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The VideoNow is a portable video player produced by Hasbro and released by their subsidiary Tiger Electronics in 2003. The systems use discs called PVDs (which stands for Personal Video Disc), which can store about 30 minutes (half an hour) of video, the length of an average TV show with commercials (a typical TV episode is about 20–23 minutes without them), so each PVD contains only one episode, with trailers at the end to use the leftover time on most PVDs, including Nickelodeon PVDs. Video data is stored on the left audio channel with audio on the right channel, thus making it impossible to achieve stereo sound on the system, which only plays mono. The video plays at about 15 frames per second. Most of the shows were from Nickelodeon, such as SpongeBob SquarePants and The Fairly OddParents. [1] A small handful of movies were also released on the system, but they had to be split into three PVDs, due to the limited space on each PVD.

Hasbro also produced editing software for creating custom VideoNow Color PVDs called the VideoNow Media Wizard in 2005, which came with blank PVD media. A number of unofficial solutions are available for creating the oddly-formatted VideoNow files, including a plug-in for the popular video processing program Virtual Dub. The files can then be burned to a CD-R using standard CD burning software, and the disc cut down to the required size.

As the VideoNow Color does not accept standard 8 cm mini-CDs, some creative users have resorted to cutting down standard 12 cm CD-R discs, though not without problems. Hasbro made recordable PVDs available without the Media Wizard from their online store. However, at least one video has been posted on YouTube showing how VideoNow Color players can be easily modified to accept standard-sized CDs with a bit of cutting and gluing.[1] Full-sized CDs can hold roughly 42 minutes of total video, and play with no difference in the modified player.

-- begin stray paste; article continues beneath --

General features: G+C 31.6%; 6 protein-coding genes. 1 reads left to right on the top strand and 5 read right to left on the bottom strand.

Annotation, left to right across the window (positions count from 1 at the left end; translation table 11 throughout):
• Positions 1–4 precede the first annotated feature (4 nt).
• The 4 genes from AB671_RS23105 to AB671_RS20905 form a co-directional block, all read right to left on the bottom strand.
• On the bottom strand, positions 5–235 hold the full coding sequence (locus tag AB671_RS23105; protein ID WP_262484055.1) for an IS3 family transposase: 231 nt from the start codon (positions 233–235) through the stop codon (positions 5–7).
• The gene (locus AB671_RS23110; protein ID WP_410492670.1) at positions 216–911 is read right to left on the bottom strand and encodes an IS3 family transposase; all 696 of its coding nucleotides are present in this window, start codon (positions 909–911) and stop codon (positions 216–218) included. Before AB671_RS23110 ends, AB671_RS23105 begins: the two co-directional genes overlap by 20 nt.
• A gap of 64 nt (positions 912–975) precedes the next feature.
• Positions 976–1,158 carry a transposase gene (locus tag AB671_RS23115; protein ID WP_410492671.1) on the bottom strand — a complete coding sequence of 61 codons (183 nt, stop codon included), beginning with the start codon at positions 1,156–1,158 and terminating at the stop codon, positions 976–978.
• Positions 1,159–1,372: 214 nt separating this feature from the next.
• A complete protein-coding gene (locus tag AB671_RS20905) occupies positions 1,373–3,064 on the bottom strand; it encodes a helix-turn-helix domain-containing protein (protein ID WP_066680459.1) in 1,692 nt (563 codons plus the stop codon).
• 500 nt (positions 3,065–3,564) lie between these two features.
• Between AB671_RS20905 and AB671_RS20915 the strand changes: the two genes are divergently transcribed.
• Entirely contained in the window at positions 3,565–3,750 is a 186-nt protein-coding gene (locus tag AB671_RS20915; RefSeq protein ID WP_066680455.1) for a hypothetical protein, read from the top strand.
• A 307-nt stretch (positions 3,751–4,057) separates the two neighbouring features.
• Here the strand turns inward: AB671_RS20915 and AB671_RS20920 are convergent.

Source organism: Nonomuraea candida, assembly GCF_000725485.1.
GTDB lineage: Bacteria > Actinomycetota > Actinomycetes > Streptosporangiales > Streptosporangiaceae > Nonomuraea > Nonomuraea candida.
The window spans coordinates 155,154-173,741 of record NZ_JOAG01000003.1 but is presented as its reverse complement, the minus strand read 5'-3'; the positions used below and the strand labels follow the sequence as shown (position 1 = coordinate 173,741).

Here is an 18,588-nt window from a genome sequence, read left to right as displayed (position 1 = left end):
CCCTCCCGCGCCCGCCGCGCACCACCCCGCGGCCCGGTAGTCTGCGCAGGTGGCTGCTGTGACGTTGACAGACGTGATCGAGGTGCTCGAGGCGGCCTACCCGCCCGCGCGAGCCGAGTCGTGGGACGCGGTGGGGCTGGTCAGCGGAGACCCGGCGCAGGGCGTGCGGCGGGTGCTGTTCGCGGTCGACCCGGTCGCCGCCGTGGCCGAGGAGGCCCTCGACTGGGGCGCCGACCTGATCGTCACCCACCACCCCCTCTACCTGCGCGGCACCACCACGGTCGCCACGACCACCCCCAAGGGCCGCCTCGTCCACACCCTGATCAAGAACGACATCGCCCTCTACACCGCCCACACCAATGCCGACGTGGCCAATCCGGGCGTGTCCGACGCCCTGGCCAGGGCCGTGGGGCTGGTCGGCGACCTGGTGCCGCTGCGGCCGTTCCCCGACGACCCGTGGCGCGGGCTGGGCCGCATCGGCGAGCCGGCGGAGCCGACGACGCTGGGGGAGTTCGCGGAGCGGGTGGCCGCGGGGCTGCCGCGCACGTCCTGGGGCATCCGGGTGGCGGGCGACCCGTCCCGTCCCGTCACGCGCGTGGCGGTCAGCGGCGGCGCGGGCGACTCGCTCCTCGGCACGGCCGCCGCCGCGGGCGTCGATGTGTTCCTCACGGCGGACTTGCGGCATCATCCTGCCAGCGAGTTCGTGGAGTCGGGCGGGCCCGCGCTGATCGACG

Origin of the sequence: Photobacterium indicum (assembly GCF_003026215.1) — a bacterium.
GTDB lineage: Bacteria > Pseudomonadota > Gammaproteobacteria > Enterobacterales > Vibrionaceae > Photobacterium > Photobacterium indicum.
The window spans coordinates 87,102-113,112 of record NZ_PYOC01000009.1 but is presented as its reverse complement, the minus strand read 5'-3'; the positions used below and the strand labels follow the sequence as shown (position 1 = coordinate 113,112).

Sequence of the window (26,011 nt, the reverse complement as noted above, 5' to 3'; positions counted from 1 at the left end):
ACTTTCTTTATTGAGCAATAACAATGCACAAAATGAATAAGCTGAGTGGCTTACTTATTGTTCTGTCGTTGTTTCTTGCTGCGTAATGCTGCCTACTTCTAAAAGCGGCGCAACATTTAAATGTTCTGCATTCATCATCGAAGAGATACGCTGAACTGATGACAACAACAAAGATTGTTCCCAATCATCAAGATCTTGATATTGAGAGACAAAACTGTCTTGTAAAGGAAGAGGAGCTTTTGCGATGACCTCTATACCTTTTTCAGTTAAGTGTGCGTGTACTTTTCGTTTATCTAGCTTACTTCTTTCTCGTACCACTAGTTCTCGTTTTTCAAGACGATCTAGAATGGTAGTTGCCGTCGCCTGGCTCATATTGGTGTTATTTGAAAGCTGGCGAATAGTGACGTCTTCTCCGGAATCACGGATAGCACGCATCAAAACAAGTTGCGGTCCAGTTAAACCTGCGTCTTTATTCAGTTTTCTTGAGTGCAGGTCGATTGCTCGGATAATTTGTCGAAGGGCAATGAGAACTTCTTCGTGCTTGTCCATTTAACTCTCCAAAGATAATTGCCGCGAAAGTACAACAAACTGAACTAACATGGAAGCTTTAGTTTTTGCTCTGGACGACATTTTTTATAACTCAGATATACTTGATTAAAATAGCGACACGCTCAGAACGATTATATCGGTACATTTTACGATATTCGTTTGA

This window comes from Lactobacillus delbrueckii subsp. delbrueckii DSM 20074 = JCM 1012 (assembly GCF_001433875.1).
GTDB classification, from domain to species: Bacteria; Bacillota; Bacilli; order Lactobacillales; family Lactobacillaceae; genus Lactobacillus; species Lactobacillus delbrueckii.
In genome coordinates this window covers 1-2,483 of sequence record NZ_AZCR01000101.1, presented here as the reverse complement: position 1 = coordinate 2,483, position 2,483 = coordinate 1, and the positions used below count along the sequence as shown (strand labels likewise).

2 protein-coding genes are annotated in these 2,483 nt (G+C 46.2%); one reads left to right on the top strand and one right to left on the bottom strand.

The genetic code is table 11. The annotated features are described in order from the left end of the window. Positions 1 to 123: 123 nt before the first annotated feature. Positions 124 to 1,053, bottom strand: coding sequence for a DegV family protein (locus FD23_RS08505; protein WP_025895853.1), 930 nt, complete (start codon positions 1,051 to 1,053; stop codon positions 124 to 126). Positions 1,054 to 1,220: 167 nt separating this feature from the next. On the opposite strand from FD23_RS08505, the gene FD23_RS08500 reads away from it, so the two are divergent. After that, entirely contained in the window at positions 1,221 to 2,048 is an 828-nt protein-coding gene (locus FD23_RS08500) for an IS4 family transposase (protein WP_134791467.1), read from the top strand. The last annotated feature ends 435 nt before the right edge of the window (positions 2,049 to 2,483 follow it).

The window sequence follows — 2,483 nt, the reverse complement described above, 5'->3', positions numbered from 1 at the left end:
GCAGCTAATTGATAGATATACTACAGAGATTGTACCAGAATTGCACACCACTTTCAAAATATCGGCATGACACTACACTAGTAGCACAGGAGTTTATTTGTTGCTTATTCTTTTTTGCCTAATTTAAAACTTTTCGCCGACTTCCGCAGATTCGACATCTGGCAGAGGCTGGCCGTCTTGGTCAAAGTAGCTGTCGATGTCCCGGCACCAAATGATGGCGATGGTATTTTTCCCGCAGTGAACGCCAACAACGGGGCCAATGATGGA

It should also be noted that as VideoNow uses personal video discs, it has issue with skipping. To make matters worse, it has very little skip protection, making skipping more common.


  • VideoNow - The original version. Plays only black and white PVDs, and lacks a backlight, [2] though a light (which is simply called the VideoNow Light) is available to make up for the lack of a backlight. The laser is, when the system is off, hidden from sight to make sure kids wouldn't touch it, and moved to where it can read a disc when the system is turned on. If no disc was recognized, the laser would return. This was never done since, with the other versions using the standard measure of having a sticker saying "Never touch the lens" instead. Was made and released in 2003.
  • VideoNow Color - The second version, the VideoNow Color is a major upgrade. It has, as the name suggests, color (although the original's PVDs, which this is compatible with, still play in black and white, as they don't have color data. On top of that, they are cropped on the VideoNow Color). It also has a backlight, Fast Forward and rewind (achieved by holding the Next (FF) or Prev. (Rewind), and bigger PVDs. Was released in 2004 for about $50.